And I listened to some recent interviews of Demo and Repub candidates on a community radio station. The interviewer took the same Keynesian view which seems to be epidemic in Oregon,asking what did the candidate think they (or government) could do in office to spur job growth and economic development in their region. None of them said, “get government out of the way, and let the free-market work its magic.” Richardson talked as if the only way was through natural resource exploitation, but that is not necessary for a large capitalist economy to exist. The Japanese have very few natural resources but a somewhat high standard of living. It is trade that produces wealth, the demands of the consumer in the free-market, although, of course, every product must start from raw materials. But natural resource raw materials are all over the earth, and can be transported.

What is destroying Oregon economically are the same things that are destroying the whole country, and the mentality behind them. Things like the minimum wage, the income tax, the Fed policy of intentional inflation which economically weakens everyone relative to the super-rich and causes such pricing havoc, massive Federal deficits weakening the dollar which in turn helps spur inflation, and perhaps greatest, the mentality of Keynesian economics which says the government runs the economy and can successfully tweak it through its policy. This has been shown to be an utter disaster both in America and Britain.

Capitalism’s development of new crafts as the general level of prosperity increases can be shown by the following example.

Imagine a society that is very poor, hand to mouth. What are the chances a dog-walker could make a living in such a society? Just about nil. Then move up to a lower-middle class income society. It’s still unlikely that a dog-walker could get work there, but he might occasionally get an hour or two. Then move up to a largely middle-class and upper-middle class society. Now it’s quite possible that a dog-walker could have a group of clients, too busy or arthritic to walk their beloved pets, who could together give the walker enough income to continue as a walker. Then imagine a wealthy society, where almost everyone had a million dollars in the bank and gasoline was a buck a gallon. Now, not only could the dog-walker make a good living, but you might have a proliferation of dog walkers, and even specialists in different breeds. Some dog walkers might become famous because of their rapport with certain breeds, and command fabulous fees from eccentric millionaires: “if you want your Great Dane walked properly, old boy, Blenkenthrope is the man to see. Amazing rapport with the beasts, just whispers in their ear. He only charges a thousand-an-hour.”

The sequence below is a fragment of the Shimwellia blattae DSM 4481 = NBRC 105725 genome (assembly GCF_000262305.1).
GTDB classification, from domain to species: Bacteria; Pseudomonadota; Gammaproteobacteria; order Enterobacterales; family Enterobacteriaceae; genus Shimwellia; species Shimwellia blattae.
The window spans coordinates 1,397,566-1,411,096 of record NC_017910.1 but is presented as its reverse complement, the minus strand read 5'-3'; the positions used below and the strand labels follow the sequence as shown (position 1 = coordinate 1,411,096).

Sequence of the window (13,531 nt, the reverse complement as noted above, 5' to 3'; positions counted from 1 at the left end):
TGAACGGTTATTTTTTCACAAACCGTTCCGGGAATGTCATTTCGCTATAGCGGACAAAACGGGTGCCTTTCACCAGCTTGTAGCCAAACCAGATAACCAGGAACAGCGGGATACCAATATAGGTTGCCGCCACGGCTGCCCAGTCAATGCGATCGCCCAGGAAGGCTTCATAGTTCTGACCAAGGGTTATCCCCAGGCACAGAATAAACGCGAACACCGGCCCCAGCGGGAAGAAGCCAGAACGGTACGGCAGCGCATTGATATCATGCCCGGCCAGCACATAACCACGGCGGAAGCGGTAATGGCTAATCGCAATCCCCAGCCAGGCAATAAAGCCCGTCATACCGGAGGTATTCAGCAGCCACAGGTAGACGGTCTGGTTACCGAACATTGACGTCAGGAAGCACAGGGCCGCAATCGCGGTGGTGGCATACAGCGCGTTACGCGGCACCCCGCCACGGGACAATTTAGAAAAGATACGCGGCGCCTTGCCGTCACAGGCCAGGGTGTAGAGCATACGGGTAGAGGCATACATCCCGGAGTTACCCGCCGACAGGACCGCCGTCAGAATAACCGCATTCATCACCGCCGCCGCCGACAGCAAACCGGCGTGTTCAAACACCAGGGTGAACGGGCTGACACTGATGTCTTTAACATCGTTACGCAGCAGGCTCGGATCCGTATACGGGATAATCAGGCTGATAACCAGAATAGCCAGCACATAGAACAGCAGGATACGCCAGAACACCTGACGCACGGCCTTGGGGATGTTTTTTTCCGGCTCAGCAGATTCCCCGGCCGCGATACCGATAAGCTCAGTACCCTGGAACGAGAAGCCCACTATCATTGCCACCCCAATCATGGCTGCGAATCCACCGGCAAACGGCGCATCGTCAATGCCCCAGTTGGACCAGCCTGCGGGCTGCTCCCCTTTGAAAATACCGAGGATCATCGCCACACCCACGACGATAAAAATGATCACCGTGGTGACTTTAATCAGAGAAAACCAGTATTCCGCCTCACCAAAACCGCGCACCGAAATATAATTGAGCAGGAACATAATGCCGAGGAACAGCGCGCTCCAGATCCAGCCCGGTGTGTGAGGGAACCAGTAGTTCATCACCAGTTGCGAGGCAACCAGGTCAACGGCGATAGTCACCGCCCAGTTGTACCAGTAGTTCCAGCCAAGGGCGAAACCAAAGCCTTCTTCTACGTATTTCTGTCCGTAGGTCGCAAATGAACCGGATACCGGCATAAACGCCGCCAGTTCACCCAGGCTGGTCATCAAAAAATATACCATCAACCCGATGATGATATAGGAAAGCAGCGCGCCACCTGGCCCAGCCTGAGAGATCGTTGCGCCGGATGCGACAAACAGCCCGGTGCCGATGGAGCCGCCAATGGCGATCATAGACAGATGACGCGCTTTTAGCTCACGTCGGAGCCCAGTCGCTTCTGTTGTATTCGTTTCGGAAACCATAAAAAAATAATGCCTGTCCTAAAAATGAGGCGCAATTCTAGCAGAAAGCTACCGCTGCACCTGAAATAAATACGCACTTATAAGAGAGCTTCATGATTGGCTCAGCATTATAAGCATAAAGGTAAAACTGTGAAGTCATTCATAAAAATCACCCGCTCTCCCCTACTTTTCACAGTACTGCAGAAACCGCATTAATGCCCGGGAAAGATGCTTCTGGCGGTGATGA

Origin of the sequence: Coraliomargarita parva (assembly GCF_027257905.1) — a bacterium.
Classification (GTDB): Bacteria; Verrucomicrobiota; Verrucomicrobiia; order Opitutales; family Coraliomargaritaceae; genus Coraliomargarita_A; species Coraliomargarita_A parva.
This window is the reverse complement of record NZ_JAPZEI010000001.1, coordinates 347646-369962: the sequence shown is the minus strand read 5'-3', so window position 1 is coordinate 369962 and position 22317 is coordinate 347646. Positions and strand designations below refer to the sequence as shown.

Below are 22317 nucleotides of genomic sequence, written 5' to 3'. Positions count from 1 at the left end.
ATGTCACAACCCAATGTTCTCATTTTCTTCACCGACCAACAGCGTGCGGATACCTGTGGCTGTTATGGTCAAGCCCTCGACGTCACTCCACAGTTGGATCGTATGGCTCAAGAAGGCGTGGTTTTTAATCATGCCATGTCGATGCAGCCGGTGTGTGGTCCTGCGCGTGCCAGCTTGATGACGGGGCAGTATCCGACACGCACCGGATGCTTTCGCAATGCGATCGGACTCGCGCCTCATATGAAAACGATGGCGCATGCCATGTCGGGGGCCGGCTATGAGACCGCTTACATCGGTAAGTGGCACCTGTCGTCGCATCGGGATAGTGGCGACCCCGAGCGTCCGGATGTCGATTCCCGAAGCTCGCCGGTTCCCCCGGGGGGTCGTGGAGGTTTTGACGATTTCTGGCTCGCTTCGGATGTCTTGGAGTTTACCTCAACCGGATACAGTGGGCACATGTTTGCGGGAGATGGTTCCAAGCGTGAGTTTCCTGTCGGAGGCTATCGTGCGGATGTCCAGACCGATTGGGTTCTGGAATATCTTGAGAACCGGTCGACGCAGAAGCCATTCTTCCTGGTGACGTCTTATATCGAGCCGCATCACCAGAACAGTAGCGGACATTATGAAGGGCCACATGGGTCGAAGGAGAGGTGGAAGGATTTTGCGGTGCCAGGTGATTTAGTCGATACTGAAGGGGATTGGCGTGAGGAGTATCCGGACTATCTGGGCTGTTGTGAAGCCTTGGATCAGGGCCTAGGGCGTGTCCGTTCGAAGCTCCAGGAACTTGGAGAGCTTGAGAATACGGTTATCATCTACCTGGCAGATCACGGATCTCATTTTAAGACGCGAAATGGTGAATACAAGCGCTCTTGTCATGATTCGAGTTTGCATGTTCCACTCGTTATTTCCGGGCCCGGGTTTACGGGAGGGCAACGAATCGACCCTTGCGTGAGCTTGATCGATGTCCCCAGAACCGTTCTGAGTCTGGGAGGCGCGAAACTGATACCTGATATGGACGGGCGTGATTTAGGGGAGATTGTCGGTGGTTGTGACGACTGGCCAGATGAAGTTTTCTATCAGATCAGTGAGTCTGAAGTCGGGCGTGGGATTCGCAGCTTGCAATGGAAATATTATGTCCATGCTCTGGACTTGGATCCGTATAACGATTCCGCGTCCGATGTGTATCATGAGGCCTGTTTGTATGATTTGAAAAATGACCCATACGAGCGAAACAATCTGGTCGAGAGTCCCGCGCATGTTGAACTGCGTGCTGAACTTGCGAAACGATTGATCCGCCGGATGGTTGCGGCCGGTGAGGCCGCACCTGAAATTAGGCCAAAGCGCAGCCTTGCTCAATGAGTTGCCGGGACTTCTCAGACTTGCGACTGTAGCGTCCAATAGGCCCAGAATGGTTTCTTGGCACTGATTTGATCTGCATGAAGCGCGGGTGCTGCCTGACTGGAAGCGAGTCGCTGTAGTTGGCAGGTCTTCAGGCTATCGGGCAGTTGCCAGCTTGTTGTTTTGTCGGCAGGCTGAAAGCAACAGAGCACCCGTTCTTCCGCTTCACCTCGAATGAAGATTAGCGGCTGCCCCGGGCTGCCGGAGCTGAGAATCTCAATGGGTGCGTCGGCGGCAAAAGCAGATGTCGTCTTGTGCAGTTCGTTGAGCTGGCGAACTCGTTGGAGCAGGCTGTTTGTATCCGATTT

At its Capitalist high point, England was known as “A Nation of Shopkeepers”. The historian, Sir Richard Evans, has pointed out that it was quite possible, in Victorian England, for a man to go his whole life without any official contact with the State or government, except for his birth and death certificates. Compare that to modern America.

So America needs to trust in the Freedom of the Free-Market, get away from this one aim of creating jobs, and move to the more far-sighted aim of having everyone find something they like or love to do, whether because of the function or its remuneration. In short, a Nation of Shopkeepers.

Then we will have a happy, affluent society.

Paul Grad, paulgrad4governor,